Amir Aliakbari: My future plans in this sport is to be the next ACA Heavyweight champ and be the best Heavyweight Fighter in the world

Saturday, May 4, saw Combate announce that accomplished but disgraced Greco-Roman wrestler, Amir Aliakbari had signed to the UFC, completing a five-year journey to leave his past behind.

Remember the name

In October of 2014, Bloody Elbow HOF columnist, Coach Mike R declared that we would see more Iranian and Russian wrestling stars in MMA, ‘when they get lifetime bans for doping, we’ll see them in more prize fights.’ The article briefly touched on Aliakbari’s indiscretions, and I’ll return to that shortly but for now, mark this piece as Aliakbari’s MMA ‘toe-dip’ moment.

Almost exactly a year later, and two weeks prior to his professional debut at Full Metal Dojo 7: Full Metal Massacre, Fox Sports heralded his arrival with a long-form feature, “Iranian wrestler Amir Aliakbari could be the next great MMA prospect.” It appeared to have been a busy year for Aliakbari, training with UFC veterans, Soa Palelei and Mike Swick at ATT Thailand. His new teammates were beyond enthused to have him in their ranks, touting him as “a future force in the heavyweight division” and a talent that is “out of this world.”

Whatever it takes

Finally, regulars of the Joe Rogan Experience could have caught a glimpse of Amir Aliakbari on Episode #890, previewing RIZIN’s 2016 World Heavyweight Grand Prix. The Iranian had been announced as a tournament participant alongside notable names such as King Mo and UFC and Pride veteran, Heath Herring. “Oh is this the wrestler?” asked Rogan, “yeah” replied Schaub, “this dude is scary.” A photo of Aliakbari was shown wrestling former UFC middleweight Mike Swick and another AKA Thailand team-mate, simultaneously.

Aliakbari duly went on to beat Herring, and subsequently undefeated world Sambo champion Valentin Moldavsky, only to be stopped in the tournament final by the great Mirko Cro Cop.

Despite eventually losing the bout, his performances throughout his time at ACA and RIZIN had put heavyweights across the world on notice. Aliakbari displays the incredible agility and athleticism at over 250-pounds, born of a lifetime on the mats. He also carries the aggressive disposition of a man who will do whatever it takes to win.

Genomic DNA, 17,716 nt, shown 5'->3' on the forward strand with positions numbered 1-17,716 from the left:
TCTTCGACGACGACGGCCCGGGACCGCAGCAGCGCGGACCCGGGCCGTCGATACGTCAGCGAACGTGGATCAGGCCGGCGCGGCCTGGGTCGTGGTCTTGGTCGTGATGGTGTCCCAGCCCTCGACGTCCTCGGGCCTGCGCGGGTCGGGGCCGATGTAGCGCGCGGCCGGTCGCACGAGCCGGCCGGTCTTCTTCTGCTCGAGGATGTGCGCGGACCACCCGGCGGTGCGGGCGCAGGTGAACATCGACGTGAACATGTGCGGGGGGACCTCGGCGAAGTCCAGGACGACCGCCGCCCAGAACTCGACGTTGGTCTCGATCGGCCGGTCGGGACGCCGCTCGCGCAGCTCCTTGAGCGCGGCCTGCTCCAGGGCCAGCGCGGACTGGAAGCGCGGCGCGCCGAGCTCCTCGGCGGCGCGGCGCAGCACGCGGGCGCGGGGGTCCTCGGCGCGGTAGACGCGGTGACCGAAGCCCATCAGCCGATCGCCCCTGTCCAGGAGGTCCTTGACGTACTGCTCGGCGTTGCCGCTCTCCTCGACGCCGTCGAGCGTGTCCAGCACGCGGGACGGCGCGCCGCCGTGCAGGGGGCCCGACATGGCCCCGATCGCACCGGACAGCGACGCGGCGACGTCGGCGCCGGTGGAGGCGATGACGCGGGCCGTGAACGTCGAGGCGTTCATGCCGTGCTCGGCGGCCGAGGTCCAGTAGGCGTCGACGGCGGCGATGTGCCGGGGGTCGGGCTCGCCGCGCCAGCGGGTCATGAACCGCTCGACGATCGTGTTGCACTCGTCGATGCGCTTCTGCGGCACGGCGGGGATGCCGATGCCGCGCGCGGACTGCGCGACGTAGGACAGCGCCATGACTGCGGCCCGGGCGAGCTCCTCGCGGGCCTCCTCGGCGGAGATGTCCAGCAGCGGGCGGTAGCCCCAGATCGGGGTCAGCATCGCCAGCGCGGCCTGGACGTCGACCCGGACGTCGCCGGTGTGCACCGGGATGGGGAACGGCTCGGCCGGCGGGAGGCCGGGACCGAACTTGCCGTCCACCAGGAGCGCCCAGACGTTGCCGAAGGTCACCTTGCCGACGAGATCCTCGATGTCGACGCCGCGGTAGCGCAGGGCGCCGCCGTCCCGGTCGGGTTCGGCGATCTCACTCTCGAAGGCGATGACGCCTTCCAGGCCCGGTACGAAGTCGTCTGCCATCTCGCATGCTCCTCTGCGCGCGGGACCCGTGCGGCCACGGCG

Amir Aliabkari celebrates his ACA MMA win

From the frying pan into the fire

But when you consider the narrative underlying Friday’s signing, the tone quickly becomes sour. PEDs have defined the UFC’s last 12 months; champions have been suspended, athletic commissions have been swerved, and that’s without mentioning picograms…

Ironically, the UFC’s drug testing protocol is proving to be too accurate. Roster-wide social media witch hunts have become regular occurrences whenever a whiff of indiscretion arises, and the current punishment system can see fighters face the same punishment for taking the world’s most powerful anabolic steroid as taking a mild fat burner.

Perfect time to sign an athlete who had a world championship stripped, was pulled from Olympic competition and then received a lifetime ban for multiple doping issues then, no?

His media voice does nothing to quell any doubts in this regard, either. In the 2015 interview with Fox referenced earlier, he made no bones about his immediate UFC championship aspirations.

“I’ve been on that level before, I’ve been a world champion, and I know what it feels like. I know what kind of dedication I need to put into it. I know what kind of hard work I need to put into it. I already have the discipline and by all means, my goal is the belt.”

It’s almost as if he is daring the reader to challenge the extent to which he will go to succeed. Even more worryingly, the article omits his suspensions and ultimate ban entirely. Instead, it reads like a PR campaign citing a generational talent and future champion.

Interestingly, the article features no comment from Aliakbari’s most famous AKA training partner, fellow heavyweight Mark Hunt, one of the loudest voices against the UFC’s treatment policy of PED users. It would, however, be unfair and presumptuous to suggest any potential use of PEDs in his MMA career to date, especially considering the famously strict testing policy employed by RIZIN…

These points are not an accusation or condemnation of Aliakbari. They are merely a recap of his track record as a professional athlete. They are also an examination of the environment he is about to enter. One thing is certain, there’ll be no shortage of attention on his introduction to the promotion.

Under the UFC anti-doping policy, fighters who have a past doping violation must be in the USADA drug-testing pool for six months. They also may be required to pass two drug tests before making their UFC debut.

Looking back to Bloody Elbow’s article in 2014, it that marked the start of Aliakbari’s journey to the UFC. Now, with outlets such as Cris Cyborg’s official website hailing his talents, Coach Mike’s comments are darkly prophetic.

“His history of PED use probably won’t hold him back, in all probability it will probably do the opposite.”

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